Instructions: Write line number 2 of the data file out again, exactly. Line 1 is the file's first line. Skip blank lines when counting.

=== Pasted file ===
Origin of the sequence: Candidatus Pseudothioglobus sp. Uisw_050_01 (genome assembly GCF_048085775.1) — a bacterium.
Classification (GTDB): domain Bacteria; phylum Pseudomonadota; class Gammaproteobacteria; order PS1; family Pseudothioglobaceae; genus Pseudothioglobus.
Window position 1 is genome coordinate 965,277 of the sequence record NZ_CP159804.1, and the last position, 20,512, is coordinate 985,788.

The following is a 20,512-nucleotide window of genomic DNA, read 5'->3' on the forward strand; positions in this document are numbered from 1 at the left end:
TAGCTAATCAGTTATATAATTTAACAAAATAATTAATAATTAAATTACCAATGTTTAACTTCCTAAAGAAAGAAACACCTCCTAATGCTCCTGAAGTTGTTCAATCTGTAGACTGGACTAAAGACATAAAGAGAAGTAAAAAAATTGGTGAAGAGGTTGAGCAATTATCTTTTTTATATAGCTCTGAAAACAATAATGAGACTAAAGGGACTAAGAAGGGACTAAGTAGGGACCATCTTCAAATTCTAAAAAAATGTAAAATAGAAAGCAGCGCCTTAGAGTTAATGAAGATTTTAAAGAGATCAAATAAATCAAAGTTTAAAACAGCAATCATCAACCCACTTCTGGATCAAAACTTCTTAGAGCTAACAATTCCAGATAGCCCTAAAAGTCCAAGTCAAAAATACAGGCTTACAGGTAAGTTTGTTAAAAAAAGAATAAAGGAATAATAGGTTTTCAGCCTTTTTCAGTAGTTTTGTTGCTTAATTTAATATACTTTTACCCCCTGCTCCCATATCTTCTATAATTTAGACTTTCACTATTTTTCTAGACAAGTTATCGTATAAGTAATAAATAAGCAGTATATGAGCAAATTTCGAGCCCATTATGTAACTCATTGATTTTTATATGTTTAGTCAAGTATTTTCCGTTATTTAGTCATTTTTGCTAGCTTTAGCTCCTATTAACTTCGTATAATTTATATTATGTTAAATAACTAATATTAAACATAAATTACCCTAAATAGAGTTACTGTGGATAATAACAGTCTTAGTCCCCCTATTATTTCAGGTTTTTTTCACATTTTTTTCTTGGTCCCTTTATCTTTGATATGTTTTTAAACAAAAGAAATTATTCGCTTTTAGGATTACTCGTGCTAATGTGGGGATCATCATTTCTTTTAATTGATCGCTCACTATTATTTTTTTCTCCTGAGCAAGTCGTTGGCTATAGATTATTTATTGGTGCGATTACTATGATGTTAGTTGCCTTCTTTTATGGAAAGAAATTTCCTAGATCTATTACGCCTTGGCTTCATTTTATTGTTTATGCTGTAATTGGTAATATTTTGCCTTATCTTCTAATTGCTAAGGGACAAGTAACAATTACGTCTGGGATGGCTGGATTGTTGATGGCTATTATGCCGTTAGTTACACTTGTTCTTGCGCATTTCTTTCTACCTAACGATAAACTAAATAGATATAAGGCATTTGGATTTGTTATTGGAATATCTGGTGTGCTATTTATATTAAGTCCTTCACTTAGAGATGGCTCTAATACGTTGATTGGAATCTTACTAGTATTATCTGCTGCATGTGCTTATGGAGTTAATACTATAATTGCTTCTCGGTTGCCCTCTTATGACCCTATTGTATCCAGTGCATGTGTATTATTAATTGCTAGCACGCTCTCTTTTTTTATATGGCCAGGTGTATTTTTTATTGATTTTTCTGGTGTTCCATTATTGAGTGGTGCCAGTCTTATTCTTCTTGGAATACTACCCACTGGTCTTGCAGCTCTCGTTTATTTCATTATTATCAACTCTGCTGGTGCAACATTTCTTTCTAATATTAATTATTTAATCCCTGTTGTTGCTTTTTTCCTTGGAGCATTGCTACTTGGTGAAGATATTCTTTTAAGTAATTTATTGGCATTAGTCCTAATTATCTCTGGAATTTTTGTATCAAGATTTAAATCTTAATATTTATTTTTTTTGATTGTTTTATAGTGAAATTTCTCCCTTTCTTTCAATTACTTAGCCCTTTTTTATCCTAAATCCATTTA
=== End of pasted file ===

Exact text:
Classification (GTDB): domain Bacteria; phylum Pseudomonadota; class Gammaproteobacteria; order PS1; family Pseudothioglobaceae; genus Pseudothioglobus.